Geopolitics, as an applied discipline, has always been pragmatic and therefore cynical. In our difficult times, the unprincipled geopolitical wars went not only beyond the limits of morality, but also simple logic. It is enough to recall Powela's test tube and other examples when “all means are good” in achieving international goals. That is why the rumors about a possible, so-called "treaty war" in Artsakh (Nagorno-Karabakh) between the NKR Defense Army and Azerbaijan should not be immediately deducted to the category of groundless conspiracy. In private conversations of experts, one way or another involved in the discussion of the problem of the Armenian-Azerbaijani conflict, the phrase "treaty war" periodically begins to sound alarmingly often and is associated with informal contacts and non-public meetings in high offices of international agencies not only Russia, but also other mediators .
The essence of the "contractual" armed conflict is understandable. The parties, by prior agreement (or better to say “collusion”), initiate hostilities that continue until a certain result is achieved. What can serve as such a result? Why can voluntary and concerted killing look attractive in someone's eyes?
In situations that are commonly considered dead ends, any way out of the crisis can be considered. The process of gaining independence by the people of Nagorno-Karabakh, for various reasons, was brought to a deep impasse. Oil Renaissance of Azerbaijan, continuous saber-rattling weapons “on the east side” makes the stalemate very nervous. It is on these nerves that some "good intermediaries" want to play. Their logic is as follows. As a result of the short war, the army of Azerbaijan seizes part of the territory, which is now controlled by Artsakh, and after the introduction of peacekeeping forces, a new border is drawn between the warring parties, which after some time becomes the subject of a treaty or other act that puts the final point in a multi-year conflict. Azerbaijan and its current president will be satisfied, if only because the territory controlled by Baku will be noticeably expanded compared to that inherited from Heydar Aliyev. According to the conditions of the game, the Armenian side should also be pleased, as part of the territory of Artsakh will remain behind it. International observers and mediators are also not in the bag, if only because the long-term smoldering conflict in Transcaucasia has been extinguished.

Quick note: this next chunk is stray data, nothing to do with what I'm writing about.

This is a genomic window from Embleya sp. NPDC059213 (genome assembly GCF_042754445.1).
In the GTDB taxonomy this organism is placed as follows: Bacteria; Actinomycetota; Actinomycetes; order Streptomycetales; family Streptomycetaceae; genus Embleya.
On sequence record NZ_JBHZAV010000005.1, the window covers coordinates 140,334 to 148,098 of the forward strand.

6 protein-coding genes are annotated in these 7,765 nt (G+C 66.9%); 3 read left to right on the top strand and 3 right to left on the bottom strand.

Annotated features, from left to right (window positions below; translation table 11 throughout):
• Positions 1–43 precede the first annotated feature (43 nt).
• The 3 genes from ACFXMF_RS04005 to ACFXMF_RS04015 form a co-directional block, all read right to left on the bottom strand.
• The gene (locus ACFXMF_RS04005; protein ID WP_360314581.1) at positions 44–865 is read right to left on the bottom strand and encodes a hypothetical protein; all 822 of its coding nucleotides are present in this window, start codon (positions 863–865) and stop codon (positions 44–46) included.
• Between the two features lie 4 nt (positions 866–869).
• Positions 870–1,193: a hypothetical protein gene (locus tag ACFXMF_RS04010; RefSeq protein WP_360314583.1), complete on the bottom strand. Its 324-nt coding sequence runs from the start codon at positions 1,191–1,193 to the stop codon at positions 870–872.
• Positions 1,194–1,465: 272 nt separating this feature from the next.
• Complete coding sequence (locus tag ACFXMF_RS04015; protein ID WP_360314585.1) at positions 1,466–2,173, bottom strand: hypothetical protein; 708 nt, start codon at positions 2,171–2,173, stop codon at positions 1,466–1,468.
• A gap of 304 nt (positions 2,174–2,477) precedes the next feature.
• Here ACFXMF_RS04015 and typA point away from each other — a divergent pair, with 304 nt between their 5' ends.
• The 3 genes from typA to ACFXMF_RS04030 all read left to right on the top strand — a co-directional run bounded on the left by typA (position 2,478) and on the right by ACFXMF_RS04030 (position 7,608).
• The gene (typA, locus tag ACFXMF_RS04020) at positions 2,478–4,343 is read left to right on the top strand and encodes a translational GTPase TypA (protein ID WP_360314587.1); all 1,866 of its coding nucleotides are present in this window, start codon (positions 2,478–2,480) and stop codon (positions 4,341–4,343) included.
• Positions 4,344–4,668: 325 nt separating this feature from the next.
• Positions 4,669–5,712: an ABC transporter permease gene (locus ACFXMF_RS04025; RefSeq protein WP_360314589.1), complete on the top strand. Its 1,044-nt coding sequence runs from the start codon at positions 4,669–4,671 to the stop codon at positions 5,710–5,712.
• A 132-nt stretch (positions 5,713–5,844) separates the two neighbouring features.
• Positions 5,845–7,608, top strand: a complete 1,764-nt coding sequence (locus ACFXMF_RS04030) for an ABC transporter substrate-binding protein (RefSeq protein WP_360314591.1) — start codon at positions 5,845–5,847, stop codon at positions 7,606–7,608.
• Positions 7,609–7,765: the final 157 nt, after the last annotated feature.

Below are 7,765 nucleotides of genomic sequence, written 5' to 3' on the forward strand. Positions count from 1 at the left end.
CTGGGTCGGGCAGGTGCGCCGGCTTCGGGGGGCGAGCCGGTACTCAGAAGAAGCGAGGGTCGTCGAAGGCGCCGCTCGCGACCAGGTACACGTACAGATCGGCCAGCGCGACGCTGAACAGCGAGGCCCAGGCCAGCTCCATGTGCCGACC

But something prevents to exclaim: "Grace, and only!". Perhaps, above all, the undoubted allusions of this hypothetical scheme (in any case, according to the final results) with the so-called “Goble plan”, the various versions of which also provided for territorial distinctions between the parties.
But all this, before and now - exclusively on paper and in the minds of the authors of insane design. Those who are ready to take such a scenario as seriously as possible should consider the following circumstances.
1. The contractual war between the Armenian and Azerbaijani forces can only have a beginning. The contract will not end, as the wounds of the previous slaughter are too fresh and painful. A war between nations, even if a large army of peacekeepers will stand between them (for example, under the auspices of the Eurocorps or the Visegrad group forming their own rapid reaction forces), can take the form of partisan and terrorist, go far beyond the original conflict zone. Hardly anyone has the strength to stop such a cruel confrontation.